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Speed Limits' Rise Should Take a Fall

March 20, 1994

* Re: "Some Speed Limits To Rise," (March 6): It was quite a shocking and disappointing thing to read that speed limits on primarily residential streets would soon be dictated by drivers, rather than by prudently established criteria.

I live on a street in Anaheim that has been posted as 35 m.p.h. for over 30 years. Our house is within half a block of an elementary school, and the street is posted for a weight limit of 6,000 pounds, yet there is only casual traffic monitoring of speeds, and no enforcement of the weight limit.

Complaints to the Anaheim police are brushed aside with the explanation that they cannot enforce the posted speeds anywhere in Anaheim because the traffic court judges will throw out any citations unless they are 16 m.p.h. over the posted speeds. This, according to the police, also applies to school zones.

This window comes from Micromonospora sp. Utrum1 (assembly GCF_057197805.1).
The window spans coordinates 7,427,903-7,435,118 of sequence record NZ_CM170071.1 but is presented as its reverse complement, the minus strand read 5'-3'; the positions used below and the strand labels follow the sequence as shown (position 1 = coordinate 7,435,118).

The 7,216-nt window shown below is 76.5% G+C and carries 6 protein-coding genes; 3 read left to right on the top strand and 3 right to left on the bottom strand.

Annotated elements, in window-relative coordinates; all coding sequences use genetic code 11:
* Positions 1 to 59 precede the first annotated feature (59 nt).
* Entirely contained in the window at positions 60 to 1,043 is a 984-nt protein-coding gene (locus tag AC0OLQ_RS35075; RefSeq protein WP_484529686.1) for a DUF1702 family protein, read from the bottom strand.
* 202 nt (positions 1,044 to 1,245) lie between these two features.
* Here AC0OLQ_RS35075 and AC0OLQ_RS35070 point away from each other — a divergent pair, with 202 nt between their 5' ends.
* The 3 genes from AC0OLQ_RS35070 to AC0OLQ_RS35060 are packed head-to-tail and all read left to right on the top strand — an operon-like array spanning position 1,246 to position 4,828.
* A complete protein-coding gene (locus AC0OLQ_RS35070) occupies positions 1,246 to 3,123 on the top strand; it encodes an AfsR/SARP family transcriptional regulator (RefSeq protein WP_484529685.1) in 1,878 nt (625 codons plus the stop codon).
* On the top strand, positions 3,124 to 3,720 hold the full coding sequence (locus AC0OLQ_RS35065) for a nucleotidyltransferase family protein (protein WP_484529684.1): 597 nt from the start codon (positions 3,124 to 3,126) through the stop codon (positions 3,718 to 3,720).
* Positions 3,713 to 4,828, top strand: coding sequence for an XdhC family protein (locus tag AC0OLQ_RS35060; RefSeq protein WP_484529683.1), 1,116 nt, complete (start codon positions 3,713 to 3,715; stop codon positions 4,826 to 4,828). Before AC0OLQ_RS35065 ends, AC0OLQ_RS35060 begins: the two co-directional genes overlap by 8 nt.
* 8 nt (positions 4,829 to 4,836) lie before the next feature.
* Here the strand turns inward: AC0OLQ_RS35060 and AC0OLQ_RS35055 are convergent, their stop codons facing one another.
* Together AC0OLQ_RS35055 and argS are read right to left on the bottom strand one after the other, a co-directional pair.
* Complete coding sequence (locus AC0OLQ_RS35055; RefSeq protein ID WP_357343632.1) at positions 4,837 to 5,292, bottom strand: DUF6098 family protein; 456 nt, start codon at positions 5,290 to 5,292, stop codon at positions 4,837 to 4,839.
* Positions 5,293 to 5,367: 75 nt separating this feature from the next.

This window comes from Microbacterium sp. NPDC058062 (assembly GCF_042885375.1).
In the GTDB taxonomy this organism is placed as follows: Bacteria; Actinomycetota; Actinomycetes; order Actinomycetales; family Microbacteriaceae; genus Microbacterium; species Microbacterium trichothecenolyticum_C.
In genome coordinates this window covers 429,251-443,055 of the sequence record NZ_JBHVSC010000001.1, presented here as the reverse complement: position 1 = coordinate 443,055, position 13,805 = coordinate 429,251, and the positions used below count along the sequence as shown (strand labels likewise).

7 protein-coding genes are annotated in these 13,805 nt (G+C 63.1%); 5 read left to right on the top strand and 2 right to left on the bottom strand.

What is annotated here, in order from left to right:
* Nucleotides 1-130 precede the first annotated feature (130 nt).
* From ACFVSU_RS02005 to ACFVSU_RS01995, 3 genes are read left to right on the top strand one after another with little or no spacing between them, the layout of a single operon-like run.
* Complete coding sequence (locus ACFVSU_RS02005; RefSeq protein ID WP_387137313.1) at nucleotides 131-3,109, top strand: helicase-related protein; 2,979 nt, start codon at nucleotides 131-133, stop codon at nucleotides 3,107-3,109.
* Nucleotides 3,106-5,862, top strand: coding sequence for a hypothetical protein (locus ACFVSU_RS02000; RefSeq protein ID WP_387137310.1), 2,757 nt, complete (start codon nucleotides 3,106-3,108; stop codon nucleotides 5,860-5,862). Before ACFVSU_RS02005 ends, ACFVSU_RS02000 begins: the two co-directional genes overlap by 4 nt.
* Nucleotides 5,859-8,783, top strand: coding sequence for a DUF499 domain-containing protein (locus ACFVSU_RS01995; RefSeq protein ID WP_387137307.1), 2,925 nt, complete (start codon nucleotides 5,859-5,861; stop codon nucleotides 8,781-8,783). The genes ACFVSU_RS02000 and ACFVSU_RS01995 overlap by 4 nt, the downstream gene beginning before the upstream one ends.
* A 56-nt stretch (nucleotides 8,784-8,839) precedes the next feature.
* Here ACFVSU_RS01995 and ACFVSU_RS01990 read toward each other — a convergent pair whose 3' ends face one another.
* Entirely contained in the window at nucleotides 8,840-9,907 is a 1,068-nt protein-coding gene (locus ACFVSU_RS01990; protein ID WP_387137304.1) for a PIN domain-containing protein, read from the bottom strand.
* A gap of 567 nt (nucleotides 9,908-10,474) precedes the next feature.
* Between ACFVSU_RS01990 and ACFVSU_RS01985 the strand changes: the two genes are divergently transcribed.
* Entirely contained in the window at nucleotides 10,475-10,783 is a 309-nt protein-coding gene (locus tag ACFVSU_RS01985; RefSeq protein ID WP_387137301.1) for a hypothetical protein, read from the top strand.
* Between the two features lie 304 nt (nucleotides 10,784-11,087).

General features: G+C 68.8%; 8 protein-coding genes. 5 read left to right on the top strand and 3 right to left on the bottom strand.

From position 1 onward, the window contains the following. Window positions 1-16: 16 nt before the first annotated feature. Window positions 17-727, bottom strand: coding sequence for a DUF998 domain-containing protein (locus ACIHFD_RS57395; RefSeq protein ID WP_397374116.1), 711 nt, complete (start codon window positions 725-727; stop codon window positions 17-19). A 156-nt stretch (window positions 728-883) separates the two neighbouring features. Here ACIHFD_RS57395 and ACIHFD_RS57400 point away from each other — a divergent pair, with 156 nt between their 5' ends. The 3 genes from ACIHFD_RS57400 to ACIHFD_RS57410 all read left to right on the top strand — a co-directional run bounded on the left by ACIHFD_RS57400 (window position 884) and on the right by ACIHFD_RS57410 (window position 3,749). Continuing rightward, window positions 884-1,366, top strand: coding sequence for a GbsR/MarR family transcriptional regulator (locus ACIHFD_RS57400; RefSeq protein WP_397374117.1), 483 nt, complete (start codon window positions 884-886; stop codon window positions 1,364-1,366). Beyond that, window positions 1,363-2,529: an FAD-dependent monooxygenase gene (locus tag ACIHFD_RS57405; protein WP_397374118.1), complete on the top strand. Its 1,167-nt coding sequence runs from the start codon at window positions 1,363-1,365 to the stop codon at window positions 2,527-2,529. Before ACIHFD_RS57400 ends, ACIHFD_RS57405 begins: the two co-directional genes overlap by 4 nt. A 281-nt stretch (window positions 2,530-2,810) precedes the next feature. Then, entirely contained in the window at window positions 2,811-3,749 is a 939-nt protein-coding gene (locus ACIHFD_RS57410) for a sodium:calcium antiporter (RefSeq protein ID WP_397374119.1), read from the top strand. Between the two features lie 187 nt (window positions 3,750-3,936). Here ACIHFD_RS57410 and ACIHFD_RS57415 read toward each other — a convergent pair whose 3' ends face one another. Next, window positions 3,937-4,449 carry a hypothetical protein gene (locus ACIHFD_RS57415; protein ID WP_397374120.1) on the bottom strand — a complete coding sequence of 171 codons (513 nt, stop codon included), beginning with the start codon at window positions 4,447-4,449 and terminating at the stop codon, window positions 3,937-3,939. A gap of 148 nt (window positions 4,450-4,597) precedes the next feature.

I don't really understand the mathematics of the "fair speed" argument in this light. During the rush periods on our street, these so-called "prudent" drivers would soon push the speed limit to 50 m.p.h., or over. Let's face it: If left to decide for themselves, the drivers on our streets today will push to the limit of what they can get away with. And what, if we may ask, is "free-flowing traffic" meant to imply? Uncontrolled traffic? We do, as normal human beings, need to be controlled, and in a realistic manner.

RICHARD YOUNG

Anaheim

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